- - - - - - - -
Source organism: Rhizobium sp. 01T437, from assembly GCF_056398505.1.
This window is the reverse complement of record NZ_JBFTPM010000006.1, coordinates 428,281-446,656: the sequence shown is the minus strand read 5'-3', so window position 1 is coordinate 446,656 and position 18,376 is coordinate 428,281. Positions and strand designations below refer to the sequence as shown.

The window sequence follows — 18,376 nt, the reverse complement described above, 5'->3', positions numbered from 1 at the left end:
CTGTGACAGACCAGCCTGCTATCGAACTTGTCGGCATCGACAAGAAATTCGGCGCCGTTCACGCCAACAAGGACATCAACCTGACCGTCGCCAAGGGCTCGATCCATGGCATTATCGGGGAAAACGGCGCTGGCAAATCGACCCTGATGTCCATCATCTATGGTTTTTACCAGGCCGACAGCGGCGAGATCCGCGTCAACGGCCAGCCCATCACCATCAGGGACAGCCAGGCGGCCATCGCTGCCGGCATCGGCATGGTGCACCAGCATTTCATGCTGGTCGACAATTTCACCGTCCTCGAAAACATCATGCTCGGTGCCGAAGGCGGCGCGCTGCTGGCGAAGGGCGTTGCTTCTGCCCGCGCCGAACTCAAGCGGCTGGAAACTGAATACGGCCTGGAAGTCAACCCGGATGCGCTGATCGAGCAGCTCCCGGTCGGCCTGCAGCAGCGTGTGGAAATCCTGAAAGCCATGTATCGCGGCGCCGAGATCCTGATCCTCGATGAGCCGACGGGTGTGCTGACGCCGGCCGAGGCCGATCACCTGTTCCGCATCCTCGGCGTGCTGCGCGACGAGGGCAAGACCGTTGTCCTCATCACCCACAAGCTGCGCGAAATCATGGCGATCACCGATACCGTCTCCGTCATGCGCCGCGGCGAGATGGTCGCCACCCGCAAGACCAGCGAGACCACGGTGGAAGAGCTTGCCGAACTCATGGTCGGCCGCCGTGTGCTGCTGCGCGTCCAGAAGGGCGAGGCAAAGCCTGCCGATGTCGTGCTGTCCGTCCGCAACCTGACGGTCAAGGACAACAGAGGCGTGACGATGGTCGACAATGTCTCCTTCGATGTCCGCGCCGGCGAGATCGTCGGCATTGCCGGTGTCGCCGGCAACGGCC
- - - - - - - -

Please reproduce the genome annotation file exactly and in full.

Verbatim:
Source organism: Rhizobium sp. 01T437, from assembly GCF_056398505.1.
This window is the reverse complement of record NZ_JBFTPM010000006.1, coordinates 428,281-446,656: the sequence shown is the minus strand read 5'-3', so window position 1 is coordinate 446,656 and position 18,376 is coordinate 428,281. Positions and strand designations below refer to the sequence as shown.

The window sequence follows — 18,376 nt, the reverse complement described above, 5'->3', positions numbered from 1 at the left end:
CTGTGACAGACCAGCCTGCTATCGAACTTGTCGGCATCGACAAGAAATTCGGCGCCGTTCACGCCAACAAGGACATCAACCTGACCGTCGCCAAGGGCTCGATCCATGGCATTATCGGGGAAAACGGCGCTGGCAAATCGACCCTGATGTCCATCATCTATGGTTTTTACCAGGCCGACAGCGGCGAGATCCGCGTCAACGGCCAGCCCATCACCATCAGGGACAGCCAGGCGGCCATCGCTGCCGGCATCGGCATGGTGCACCAGCATTTCATGCTGGTCGACAATTTCACCGTCCTCGAAAACATCATGCTCGGTGCCGAAGGCGGCGCGCTGCTGGCGAAGGGCGTTGCTTCTGCCCGCGCCGAACTCAAGCGGCTGGAAACTGAATACGGCCTGGAAGTCAACCCGGATGCGCTGATCGAGCAGCTCCCGGTCGGCCTGCAGCAGCGTGTGGAAATCCTGAAAGCCATGTATCGCGGCGCCGAGATCCTGATCCTCGATGAGCCGACGGGTGTGCTGACGCCGGCCGAGGCCGATCACCTGTTCCGCATCCTCGGCGTGCTGCGCGACGAGGGCAAGACCGTTGTCCTCATCACCCACAAGCTGCGCGAAATCATGGCGATCACCGATACCGTCTCCGTCATGCGCCGCGGCGAGATGGTCGCCACCCGCAAGACCAGCGAGACCACGGTGGAAGAGCTTGCCGAACTCATGGTCGGCCGCCGTGTGCTGCTGCGCGTCCAGAAGGGCGAGGCAAAGCCTGCCGATGTCGTGCTGTCCGTCCGCAACCTGACGGTCAAGGACAACAGAGGCGTGACGATGGTCGACAATGTCTCCTTCGATGTCCGCGCCGGCGAGATCGTCGGCATTGCCGGTGTCGCCGGCAACGGCC